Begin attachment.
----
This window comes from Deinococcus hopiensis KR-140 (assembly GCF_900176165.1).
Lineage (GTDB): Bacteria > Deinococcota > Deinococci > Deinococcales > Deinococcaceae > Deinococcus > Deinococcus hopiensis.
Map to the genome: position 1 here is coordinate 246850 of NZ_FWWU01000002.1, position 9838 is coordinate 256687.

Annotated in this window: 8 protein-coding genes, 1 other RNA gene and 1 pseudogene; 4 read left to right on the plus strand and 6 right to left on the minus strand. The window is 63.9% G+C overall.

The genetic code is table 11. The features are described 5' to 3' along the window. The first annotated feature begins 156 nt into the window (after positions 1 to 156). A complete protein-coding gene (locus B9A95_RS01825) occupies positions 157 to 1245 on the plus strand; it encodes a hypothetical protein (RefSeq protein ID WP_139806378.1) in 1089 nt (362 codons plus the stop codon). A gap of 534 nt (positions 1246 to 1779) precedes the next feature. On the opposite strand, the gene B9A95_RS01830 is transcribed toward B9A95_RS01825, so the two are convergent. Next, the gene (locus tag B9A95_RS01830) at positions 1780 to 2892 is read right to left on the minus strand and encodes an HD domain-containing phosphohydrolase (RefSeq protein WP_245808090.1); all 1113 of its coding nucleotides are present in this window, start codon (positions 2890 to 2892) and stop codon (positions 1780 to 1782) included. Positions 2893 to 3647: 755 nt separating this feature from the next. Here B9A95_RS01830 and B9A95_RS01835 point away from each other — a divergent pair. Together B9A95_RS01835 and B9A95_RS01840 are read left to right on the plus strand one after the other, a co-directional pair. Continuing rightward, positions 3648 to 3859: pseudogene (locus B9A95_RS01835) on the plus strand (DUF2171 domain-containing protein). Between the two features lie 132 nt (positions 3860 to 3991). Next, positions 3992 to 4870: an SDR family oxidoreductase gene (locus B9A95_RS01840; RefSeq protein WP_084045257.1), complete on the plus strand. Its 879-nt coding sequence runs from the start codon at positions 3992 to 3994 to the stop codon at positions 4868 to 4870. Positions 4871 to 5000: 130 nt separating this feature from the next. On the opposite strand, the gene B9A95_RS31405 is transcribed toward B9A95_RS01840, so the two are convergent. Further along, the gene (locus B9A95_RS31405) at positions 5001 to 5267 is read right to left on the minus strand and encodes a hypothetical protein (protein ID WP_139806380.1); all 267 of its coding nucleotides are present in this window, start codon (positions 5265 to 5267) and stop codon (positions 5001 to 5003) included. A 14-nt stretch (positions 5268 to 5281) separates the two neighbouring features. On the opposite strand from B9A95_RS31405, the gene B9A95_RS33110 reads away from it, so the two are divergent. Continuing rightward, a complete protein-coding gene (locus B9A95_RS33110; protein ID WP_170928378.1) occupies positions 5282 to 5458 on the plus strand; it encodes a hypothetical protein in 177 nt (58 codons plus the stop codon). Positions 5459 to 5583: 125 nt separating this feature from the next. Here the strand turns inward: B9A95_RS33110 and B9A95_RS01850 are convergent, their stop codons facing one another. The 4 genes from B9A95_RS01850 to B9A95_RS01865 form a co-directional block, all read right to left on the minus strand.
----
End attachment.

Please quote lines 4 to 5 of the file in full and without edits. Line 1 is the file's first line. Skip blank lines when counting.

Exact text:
Annotated in this window: 8 protein-coding genes, 1 other RNA gene and 1 pseudogene; 4 read left to right on the plus strand and 6 right to left on the minus strand. The window is 63.9% G+C overall.

The genetic code is table 11. The features are described 5' to 3' along the window. The first annotated feature begins 156 nt into the window (after positions 1 to 156). A complete protein-coding gene (locus B9A95_RS01825) occupies positions 157 to 1245 on the plus strand; it encodes a hypothetical protein (RefSeq protein ID WP_139806378.1) in 1089 nt (362 codons plus the stop codon). A gap of 534 nt (positions 1246 to 1779) precedes the next feature. On the opposite strand, the gene B9A95_RS01830 is transcribed toward B9A95_RS01825, so the two are convergent. Next, the gene (locus tag B9A95_RS01830) at positions 1780 to 2892 is read right to left on the minus strand and encodes an HD domain-containing phosphohydrolase (RefSeq protein WP_245808090.1); all 1113 of its coding nucleotides are present in this window, start codon (positions 2890 to 2892) and stop codon (positions 1780 to 1782) included. Positions 2893 to 3647: 755 nt separating this feature from the next. Here B9A95_RS01830 and B9A95_RS01835 point away from each other — a divergent pair. Together B9A95_RS01835 and B9A95_RS01840 are read left to right on the plus strand one after the other, a co-directional pair. Continuing rightward, positions 3648 to 3859: pseudogene (locus B9A95_RS01835) on the plus strand (DUF2171 domain-containing protein). Between the two features lie 132 nt (positions 3860 to 3991). Next, positions 3992 to 4870: an SDR family oxidoreductase gene (locus B9A95_RS01840; RefSeq protein WP_084045257.1), complete on the plus strand. Its 879-nt coding sequence runs from the start codon at positions 3992 to 3994 to the stop codon at positions 4868 to 4870. Positions 4871 to 5000: 130 nt separating this feature from the next. On the opposite strand, the gene B9A95_RS31405 is transcribed toward B9A95_RS01840, so the two are convergent. Further along, the gene (locus B9A95_RS31405) at positions 5001 to 5267 is read right to left on the minus strand and encodes a hypothetical protein (protein ID WP_139806380.1); all 267 of its coding nucleotides are present in this window, start codon (positions 5265 to 5267) and stop codon (positions 5001 to 5003) included. A 14-nt stretch (positions 5268 to 5281) separates the two neighbouring features. On the opposite strand from B9A95_RS31405, the gene B9A95_RS33110 reads away from it, so the two are divergent. Continuing rightward, a complete protein-coding gene (locus B9A95_RS33110; protein ID WP_170928378.1) occupies positions 5282 to 5458 on the plus strand; it encodes a hypothetical protein in 177 nt (58 codons plus the stop codon). Positions 5459 to 5583: 125 nt separating this feature from the next. Here the strand turns inward: B9A95_RS33110 and B9A95_RS01850 are convergent, their stop codons facing one another. The 4 genes from B9A95_RS01850 to B9A95_RS01865 form a co-directional block, all read right to left on the minus strand.